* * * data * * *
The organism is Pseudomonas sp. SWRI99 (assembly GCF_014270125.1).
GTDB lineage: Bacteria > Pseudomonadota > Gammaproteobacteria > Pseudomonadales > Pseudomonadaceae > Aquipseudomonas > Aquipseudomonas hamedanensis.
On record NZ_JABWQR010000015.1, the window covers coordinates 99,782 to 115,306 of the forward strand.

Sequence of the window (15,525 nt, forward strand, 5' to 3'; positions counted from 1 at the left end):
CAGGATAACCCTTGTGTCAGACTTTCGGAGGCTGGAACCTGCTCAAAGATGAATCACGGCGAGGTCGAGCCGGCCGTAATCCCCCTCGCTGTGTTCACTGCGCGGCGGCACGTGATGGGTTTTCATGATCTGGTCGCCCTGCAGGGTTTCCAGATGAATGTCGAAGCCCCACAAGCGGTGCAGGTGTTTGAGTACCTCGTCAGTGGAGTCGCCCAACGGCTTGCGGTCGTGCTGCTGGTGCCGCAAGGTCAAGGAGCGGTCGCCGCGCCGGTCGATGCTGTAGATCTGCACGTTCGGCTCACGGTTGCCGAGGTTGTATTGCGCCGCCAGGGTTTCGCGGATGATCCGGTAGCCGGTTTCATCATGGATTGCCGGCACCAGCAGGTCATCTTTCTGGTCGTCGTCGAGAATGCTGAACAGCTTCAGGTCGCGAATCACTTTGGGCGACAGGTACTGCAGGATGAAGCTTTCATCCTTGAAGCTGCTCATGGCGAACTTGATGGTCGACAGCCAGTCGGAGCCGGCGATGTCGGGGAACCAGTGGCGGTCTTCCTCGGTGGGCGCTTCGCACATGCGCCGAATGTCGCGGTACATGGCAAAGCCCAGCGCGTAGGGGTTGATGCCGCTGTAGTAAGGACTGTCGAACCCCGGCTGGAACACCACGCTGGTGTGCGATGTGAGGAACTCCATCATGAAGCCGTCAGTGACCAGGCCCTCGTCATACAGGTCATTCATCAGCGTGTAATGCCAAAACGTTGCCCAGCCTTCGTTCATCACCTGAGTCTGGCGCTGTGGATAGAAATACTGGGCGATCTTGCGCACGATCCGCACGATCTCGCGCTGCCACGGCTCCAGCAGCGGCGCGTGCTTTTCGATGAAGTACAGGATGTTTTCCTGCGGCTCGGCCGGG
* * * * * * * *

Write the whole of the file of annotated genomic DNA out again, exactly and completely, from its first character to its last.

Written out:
The organism is Pseudomonas sp. SWRI99 (assembly GCF_014270125.1).
GTDB lineage: Bacteria > Pseudomonadota > Gammaproteobacteria > Pseudomonadales > Pseudomonadaceae > Aquipseudomonas > Aquipseudomonas hamedanensis.
On record NZ_JABWQR010000015.1, the window covers coordinates 99,782 to 115,306 of the forward strand.

Sequence of the window (15,525 nt, forward strand, 5' to 3'; positions counted from 1 at the left end):
CAGGATAACCCTTGTGTCAGACTTTCGGAGGCTGGAACCTGCTCAAAGATGAATCACGGCGAGGTCGAGCCGGCCGTAATCCCCCTCGCTGTGTTCACTGCGCGGCGGCACGTGATGGGTTTTCATGATCTGGTCGCCCTGCAGGGTTTCCAGATGAATGTCGAAGCCCCACAAGCGGTGCAGGTGTTTGAGTACCTCGTCAGTGGAGTCGCCCAACGGCTTGCGGTCGTGCTGCTGGTGCCGCAAGGTCAAGGAGCGGTCGCCGCGCCGGTCGATGCTGTAGATCTGCACGTTCGGCTCACGGTTGCCGAGGTTGTATTGCGCCGCCAGGGTTTCGCGGATGATCCGGTAGCCGGTTTCATCATGGATTGCCGGCACCAGCAGGTCATCTTTCTGGTCGTCGTCGAGAATGCTGAACAGCTTCAGGTCGCGAATCACTTTGGGCGACAGGTACTGCAGGATGAAGCTTTCATCCTTGAAGCTGCTCATGGCGAACTTGATGGTCGACAGCCAGTCGGAGCCGGCGATGTCGGGGAACCAGTGGCGGTCTTCCTCGGTGGGCGCTTCGCACATGCGCCGAATGTCGCGGTACATGGCAAAGCCCAGCGCGTAGGGGTTGATGCCGCTGTAGTAAGGACTGTCGAACCCCGGCTGGAACACCACGCTGGTGTGCGATGTGAGGAACTCCATCATGAAGCCGTCAGTGACCAGGCCCTCGTCATACAGGTCATTCATCAGCGTGTAATGCCAAAACGTTGCCCAGCCTTCGTTCATCACCTGAGTCTGGCGCTGTGGATAGAAATACTGGGCGATCTTGCGCACGATCCGCACGATCTCGCGCTGCCACGGCTCCAGCAGCGGCGCGTGCTTTTCGATGAAGTACAGGATGTTTTCCTGCGGCTCGGCCGGG